I recently heard the following statement:
“Scrum does not solve your problems, it exposes them.”
That simple statement is incredibly profound, and it struck me immediately. Read it again and let it sink in.
That simple sentence cuts right to the heart of things. Too many times, I hear from teams that they wish they had a finalized design before they start coding, or a fully defined architecture and detailed plan for the next several weeks. I have seen crestfallen looks, heard audible sighs, and witnessed eyes rolling when I have to gently break it to them that these things just won’t be happening.
That’s not how any of this works.
Scrum works not because it’s a magic bullet that will suddenly make everything in your dev shop perfect. It works because it shines a light on where the problems are and empowers you to make the corrections that you need. It gives us, as a Scrum Team, opportunities to continuously inspect our progress and make adjustments. It encourages all of us to try things, and gives us space to fail. In fact, a certain amount of failure is a good thing. When we look at all of the Scrum ceremonies (Daily Scrum, Planning, Review, Retrospective), we see a chance in every single one to make changes based on the empirical evidence of how the team is performing, and the challenges they are facing.
That doesn’t mean it’s easy.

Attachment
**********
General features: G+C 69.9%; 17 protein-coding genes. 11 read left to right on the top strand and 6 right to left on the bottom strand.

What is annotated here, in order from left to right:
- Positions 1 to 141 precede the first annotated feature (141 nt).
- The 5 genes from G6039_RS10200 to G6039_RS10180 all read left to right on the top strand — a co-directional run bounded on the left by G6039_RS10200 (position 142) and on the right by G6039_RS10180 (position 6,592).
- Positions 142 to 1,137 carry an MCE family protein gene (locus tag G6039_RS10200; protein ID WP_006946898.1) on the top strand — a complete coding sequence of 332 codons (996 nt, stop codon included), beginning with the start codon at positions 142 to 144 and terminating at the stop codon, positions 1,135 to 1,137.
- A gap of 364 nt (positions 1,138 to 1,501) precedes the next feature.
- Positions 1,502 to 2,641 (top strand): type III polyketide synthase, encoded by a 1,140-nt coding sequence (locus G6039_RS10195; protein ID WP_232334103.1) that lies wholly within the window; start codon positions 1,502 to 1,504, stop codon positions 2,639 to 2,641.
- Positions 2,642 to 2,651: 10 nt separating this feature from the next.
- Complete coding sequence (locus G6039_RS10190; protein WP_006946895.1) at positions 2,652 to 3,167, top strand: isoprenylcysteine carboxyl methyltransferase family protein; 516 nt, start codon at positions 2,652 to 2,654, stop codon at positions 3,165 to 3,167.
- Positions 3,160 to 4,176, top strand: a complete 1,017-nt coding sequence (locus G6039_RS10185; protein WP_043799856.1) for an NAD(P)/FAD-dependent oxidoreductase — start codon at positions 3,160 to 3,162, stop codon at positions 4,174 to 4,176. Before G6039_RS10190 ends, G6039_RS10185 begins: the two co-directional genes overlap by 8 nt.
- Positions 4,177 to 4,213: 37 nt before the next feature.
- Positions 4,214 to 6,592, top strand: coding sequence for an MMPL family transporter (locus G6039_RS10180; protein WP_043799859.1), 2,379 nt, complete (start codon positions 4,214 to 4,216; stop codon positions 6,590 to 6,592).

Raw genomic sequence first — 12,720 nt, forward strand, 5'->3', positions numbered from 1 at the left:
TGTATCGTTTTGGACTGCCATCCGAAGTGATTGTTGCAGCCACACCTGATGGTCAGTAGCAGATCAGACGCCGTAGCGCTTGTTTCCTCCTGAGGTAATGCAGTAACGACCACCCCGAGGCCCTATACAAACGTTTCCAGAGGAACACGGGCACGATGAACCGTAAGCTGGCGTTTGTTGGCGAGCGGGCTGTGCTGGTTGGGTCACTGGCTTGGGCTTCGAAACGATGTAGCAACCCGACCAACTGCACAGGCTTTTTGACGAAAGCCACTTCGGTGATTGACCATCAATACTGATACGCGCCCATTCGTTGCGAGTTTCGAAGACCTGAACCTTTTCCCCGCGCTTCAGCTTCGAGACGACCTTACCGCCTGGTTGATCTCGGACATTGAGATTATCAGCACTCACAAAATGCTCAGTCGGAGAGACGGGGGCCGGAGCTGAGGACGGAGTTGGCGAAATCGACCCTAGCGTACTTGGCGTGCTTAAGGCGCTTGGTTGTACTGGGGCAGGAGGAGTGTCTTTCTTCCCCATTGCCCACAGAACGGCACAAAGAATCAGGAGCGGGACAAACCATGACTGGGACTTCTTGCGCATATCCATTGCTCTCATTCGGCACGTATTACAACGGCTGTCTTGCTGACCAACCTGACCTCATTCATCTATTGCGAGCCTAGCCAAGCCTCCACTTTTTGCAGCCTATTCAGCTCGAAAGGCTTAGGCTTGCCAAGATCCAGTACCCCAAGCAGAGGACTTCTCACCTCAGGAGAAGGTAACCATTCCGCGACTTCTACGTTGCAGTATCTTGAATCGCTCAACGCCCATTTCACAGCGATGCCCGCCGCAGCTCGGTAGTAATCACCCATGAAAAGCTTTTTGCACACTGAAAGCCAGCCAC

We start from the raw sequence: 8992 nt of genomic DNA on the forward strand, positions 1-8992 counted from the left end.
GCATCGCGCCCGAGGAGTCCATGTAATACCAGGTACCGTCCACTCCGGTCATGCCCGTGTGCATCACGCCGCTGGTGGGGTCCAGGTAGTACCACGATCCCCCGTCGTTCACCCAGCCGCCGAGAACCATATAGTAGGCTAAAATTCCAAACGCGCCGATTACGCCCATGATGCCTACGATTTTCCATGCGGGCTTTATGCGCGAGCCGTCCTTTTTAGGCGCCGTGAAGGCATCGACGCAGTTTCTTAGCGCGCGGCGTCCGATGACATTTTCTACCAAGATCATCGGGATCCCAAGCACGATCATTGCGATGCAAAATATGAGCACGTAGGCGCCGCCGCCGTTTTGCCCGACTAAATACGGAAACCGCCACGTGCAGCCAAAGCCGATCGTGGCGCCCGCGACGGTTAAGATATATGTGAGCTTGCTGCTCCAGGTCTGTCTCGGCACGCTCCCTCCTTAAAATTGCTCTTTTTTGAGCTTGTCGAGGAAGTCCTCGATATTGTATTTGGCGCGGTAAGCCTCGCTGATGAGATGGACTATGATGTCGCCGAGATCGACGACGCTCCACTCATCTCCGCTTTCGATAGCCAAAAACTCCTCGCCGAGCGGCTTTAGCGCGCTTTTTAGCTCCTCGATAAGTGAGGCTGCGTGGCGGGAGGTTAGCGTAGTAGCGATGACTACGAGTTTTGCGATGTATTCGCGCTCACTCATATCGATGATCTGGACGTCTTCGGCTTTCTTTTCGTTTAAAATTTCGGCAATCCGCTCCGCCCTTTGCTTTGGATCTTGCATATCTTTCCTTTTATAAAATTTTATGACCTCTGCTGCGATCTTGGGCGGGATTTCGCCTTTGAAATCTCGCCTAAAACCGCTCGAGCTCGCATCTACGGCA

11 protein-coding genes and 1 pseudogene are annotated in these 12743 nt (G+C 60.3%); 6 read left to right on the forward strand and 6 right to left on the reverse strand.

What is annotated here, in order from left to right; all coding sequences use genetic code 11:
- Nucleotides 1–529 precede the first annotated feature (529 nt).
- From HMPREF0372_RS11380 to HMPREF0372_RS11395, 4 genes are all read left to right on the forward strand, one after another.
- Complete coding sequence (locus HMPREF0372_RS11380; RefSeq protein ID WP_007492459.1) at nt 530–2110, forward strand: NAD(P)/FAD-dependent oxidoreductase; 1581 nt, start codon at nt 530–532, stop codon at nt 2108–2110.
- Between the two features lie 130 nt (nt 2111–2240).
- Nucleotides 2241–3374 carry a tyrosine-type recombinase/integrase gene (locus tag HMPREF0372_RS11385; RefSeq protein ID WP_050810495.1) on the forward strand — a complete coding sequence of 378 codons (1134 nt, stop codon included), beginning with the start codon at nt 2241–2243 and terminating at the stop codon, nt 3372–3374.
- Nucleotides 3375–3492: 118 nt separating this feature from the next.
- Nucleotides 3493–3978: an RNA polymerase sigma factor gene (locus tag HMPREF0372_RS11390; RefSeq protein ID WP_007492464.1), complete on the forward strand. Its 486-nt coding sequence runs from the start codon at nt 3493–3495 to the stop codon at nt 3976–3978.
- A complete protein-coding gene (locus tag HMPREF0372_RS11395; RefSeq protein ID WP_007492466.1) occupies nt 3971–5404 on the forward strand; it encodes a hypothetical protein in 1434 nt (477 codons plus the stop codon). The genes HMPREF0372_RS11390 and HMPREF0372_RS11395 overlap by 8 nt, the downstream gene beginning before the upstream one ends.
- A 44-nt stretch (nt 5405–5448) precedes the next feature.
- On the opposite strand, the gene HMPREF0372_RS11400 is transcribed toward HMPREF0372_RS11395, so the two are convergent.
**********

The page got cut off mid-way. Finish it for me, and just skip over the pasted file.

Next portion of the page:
We aren’t comfortable seeing our problems and facing them. Our instinct is one of preservation, and you’ll see team members get defensive when the weak spots are made visible. I’ve seen all of these things happen:
- Members offer excuses for why something went wrong, rather than working on solving it.
- People wish we could “do things the old way”.
- Team members get angry, or worse, throw another member of their team under the bus to protect themselves, because they feel like there is a risk in being anything less than perfect.
- Your coaching skills will be tested to their utmost.
I can say, from experience, that there have been moments when I’ve been tempted to just walk away from the hard work because I feared confrontation, or had reached the end of my rope with someone who just didn’t seem to get it. Scrum exposed MY problem, and I was able to step back, reflect on what was actually happening, ask myself the 5 whys, and come up with a way to work through the issue and get everything back on track. I can honestly say that I am a better Scrum Master because of it.
This was HARD.
Seeing team members going through the same thing – team members you work with every day and have a professional relationship (if not a true friendship) with – is no easier. Because we care about our teams, we want to protect them from all of these issues. In truth, we aren’t doing them any service by shielding them from themselves! Yours is the voice of reassurance.
Fortunately, we have plenty of tools at our fingertips to help us with all of these things…